April 25, 2012 in Nation/World

Ex-BP engineer charged in spill

Accused of obstructing of justice
Cain Burdeau Associated Press
 
Associated Press photo

Former BP engineer Kurt Mix leaves a federal courthouse after a hearing in Houston on Tuesday.
(Full-size photo)

NEW ORLEANS – Federal prosecutors brought the first criminal charges Tuesday in the Gulf oil spill, accusing a former BP engineer of deleting more than 300 text messages that indicated the blown-out well was spewing far more crude than the company was telling the public at the time.

Two years and four days after the drilling-rig explosion that set off the worst offshore oil spill in U.S. history, Kurt Mix, 50, of Katy, Texas, was arrested and charged with two counts of obstruction of justice for allegedly destroying evidence.

The U.S. Justice Department made it clear that the investigation is still going on and suggested that more people could be arrested.

Federal investigators have been looking into the causes of the blowout and the actions of managers, engineers and rig workers at BP and its subcontractors Halliburton and Transocean in the days and hours before the April 20, 2010, explosion.

But the case against Mix focuses only on the aftermath of the blast, when BP scrambled for weeks to plug the leak. Even then, the charges are not really about the disaster itself, but about an alleged attempt to thwart the investigation into it.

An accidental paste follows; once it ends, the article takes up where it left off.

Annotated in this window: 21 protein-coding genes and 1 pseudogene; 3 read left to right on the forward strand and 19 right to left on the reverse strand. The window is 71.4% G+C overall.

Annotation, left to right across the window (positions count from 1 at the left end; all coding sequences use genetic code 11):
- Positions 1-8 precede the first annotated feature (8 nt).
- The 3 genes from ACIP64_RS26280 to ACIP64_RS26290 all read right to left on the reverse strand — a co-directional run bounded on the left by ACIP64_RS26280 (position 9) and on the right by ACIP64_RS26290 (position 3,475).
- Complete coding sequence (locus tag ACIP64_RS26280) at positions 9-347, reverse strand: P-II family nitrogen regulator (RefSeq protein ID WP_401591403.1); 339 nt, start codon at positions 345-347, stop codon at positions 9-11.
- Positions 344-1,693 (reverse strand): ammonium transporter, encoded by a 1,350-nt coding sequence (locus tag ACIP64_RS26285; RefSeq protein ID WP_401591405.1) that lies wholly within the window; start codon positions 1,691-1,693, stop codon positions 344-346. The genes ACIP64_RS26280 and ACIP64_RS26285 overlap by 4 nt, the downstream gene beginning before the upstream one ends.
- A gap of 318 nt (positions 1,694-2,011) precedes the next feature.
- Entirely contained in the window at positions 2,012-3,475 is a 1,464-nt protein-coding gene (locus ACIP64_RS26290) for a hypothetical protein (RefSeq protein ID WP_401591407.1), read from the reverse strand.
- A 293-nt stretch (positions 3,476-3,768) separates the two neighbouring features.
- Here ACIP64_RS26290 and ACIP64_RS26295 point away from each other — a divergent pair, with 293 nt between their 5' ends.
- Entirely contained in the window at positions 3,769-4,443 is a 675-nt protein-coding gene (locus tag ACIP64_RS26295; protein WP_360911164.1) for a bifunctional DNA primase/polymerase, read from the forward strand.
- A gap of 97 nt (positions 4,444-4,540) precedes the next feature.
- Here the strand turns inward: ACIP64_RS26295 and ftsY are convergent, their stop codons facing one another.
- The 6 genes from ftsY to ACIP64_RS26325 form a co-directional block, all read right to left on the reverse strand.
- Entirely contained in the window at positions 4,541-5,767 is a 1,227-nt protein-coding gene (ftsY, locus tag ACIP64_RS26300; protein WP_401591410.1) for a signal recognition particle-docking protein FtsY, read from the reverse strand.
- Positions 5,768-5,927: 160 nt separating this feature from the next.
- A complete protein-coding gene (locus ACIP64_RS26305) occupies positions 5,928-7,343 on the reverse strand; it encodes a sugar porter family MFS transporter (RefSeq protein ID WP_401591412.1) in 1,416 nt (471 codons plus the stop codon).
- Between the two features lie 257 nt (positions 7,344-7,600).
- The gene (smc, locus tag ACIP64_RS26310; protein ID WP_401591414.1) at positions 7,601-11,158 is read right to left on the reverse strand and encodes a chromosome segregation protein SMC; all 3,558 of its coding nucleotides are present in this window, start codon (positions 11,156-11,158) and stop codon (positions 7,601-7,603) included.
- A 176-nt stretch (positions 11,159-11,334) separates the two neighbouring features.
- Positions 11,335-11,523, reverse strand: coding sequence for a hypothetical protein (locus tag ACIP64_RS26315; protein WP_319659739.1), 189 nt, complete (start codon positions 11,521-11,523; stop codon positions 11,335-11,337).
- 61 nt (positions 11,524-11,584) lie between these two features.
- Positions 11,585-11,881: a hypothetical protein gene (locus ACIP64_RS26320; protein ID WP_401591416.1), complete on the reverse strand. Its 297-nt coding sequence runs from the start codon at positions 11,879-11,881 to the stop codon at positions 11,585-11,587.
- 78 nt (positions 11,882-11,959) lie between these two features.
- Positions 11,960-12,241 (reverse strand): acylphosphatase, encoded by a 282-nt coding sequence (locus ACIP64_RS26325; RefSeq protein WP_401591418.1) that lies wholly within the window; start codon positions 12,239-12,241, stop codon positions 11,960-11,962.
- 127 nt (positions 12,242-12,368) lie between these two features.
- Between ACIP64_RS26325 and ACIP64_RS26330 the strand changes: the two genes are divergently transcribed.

In court papers, the FBI said one of the areas under investigation is whether the oil company intentionally lowballed the amount of crude spewing from the well.

In outlining the charges, the government suggested Mix knew the rate of flow from the busted well was much greater than the company publicly acknowledged.

Prosecutors also said BP gave the public an optimistic account of its May 2010 efforts to plug the well via a technique called a “top kill,” even though the company’s internal data and some of the text messages showed the operation was likely to fail.

An accurate flow-rate estimate is necessary to determine how much in penalties BP and its subcontractors could face under the Clean Water Act.

Mix, who resigned from BP in January, appeared on Tuesday afternoon before a judge in Houston, shackled at his hands and feet, and was released on $100,000 bail. His attorney had no comment afterward. If convicted, Mix could get up to 20 years in prison and a $250,000 fine on each count.

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